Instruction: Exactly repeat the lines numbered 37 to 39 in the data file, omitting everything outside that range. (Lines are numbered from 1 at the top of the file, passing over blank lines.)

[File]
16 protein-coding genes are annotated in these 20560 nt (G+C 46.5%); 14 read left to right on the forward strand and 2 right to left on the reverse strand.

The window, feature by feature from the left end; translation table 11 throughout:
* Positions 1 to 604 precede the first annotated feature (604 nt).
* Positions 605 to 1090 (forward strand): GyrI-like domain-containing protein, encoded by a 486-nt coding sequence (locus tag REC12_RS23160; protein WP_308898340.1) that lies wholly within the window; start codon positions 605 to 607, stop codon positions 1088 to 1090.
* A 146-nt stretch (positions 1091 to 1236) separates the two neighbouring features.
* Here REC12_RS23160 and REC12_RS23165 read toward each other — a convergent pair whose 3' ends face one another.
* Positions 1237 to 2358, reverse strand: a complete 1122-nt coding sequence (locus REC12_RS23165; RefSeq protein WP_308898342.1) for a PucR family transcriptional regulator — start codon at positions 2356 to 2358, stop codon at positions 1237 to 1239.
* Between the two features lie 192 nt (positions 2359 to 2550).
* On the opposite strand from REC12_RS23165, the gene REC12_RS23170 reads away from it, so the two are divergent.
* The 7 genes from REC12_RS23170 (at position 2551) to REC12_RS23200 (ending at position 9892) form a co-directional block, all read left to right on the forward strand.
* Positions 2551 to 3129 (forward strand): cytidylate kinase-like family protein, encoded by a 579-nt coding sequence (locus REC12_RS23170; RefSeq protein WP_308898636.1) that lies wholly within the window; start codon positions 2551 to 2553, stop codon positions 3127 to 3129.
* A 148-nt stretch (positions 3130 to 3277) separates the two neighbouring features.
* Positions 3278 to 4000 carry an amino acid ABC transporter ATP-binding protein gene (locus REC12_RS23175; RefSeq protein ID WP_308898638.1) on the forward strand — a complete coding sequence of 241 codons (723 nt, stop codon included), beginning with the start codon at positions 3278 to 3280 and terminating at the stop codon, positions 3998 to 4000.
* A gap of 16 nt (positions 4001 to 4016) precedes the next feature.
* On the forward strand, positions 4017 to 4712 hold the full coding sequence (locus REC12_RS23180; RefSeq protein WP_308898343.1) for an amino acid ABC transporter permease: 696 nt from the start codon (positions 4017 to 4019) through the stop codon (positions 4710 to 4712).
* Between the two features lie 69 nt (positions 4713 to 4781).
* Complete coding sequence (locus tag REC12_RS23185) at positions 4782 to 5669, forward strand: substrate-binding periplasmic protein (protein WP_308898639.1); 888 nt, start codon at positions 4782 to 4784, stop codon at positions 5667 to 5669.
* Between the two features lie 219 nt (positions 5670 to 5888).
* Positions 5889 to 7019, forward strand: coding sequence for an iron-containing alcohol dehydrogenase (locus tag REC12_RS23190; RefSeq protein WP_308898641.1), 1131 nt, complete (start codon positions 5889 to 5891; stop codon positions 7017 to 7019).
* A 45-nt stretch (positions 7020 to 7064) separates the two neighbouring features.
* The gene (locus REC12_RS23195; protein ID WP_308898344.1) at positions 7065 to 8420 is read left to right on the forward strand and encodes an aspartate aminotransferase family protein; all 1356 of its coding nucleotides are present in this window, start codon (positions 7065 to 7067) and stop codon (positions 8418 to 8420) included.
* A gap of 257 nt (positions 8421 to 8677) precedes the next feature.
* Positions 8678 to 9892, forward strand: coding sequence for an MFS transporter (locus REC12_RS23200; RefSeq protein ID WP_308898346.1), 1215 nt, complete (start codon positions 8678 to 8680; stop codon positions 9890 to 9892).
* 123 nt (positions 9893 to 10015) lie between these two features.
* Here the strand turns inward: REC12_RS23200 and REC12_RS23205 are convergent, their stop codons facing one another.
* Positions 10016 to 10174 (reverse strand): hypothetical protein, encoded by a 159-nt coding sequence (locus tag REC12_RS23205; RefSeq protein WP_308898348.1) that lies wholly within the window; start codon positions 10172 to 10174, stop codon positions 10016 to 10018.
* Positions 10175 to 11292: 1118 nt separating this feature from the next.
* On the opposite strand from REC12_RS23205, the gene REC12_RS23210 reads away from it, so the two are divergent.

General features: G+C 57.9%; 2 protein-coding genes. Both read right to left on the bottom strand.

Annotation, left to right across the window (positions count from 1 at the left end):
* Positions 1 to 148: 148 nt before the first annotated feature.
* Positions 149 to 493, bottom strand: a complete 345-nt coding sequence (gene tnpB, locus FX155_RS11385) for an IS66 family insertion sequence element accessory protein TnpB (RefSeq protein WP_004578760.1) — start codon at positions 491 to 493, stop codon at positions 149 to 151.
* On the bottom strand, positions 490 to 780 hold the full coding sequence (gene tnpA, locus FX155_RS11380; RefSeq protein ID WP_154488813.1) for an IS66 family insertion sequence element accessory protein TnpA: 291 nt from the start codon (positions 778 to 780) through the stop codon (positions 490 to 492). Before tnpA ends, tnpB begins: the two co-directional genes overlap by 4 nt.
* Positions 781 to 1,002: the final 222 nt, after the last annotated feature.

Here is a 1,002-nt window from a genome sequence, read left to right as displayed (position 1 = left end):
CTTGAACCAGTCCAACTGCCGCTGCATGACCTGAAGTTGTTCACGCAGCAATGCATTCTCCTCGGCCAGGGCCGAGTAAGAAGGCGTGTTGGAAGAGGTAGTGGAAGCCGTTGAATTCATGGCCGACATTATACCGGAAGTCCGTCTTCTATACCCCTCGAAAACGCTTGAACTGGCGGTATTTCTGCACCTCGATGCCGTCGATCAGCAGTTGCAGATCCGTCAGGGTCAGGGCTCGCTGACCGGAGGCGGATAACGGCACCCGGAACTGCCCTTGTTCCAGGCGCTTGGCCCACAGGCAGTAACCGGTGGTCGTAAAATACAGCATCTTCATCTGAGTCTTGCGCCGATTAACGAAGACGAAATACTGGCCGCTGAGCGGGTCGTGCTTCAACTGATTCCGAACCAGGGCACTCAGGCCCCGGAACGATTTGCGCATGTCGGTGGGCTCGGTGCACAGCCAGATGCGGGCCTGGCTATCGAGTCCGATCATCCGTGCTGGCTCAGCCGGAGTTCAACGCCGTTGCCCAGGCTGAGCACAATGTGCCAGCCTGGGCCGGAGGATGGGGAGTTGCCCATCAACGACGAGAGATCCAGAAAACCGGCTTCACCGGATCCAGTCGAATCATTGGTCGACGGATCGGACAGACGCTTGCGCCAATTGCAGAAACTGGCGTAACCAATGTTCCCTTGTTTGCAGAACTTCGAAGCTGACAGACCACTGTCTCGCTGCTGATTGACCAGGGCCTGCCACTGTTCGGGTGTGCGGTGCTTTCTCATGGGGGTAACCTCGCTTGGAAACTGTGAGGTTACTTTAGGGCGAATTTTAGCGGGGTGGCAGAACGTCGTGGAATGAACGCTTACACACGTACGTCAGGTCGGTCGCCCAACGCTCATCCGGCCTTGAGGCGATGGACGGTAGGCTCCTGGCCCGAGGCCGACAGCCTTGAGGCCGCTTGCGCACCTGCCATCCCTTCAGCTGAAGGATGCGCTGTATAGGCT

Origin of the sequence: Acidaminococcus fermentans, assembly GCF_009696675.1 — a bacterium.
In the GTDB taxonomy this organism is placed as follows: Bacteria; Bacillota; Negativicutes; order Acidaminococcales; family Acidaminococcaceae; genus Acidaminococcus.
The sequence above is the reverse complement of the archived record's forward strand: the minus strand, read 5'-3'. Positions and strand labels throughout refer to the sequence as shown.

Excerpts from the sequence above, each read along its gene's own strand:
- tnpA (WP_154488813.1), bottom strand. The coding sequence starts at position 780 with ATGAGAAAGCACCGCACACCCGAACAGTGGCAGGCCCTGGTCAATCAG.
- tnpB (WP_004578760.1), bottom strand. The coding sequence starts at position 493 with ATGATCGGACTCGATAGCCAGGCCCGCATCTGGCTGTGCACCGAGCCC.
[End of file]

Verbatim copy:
Origin of the sequence: Acidaminococcus fermentans, assembly GCF_009696675.1 — a bacterium.
In the GTDB taxonomy this organism is placed as follows: Bacteria; Bacillota; Negativicutes; order Acidaminococcales; family Acidaminococcaceae; genus Acidaminococcus.
The sequence above is the reverse complement of the archived record's forward strand: the minus strand, read 5'-3'. Positions and strand labels throughout refer to the sequence as shown.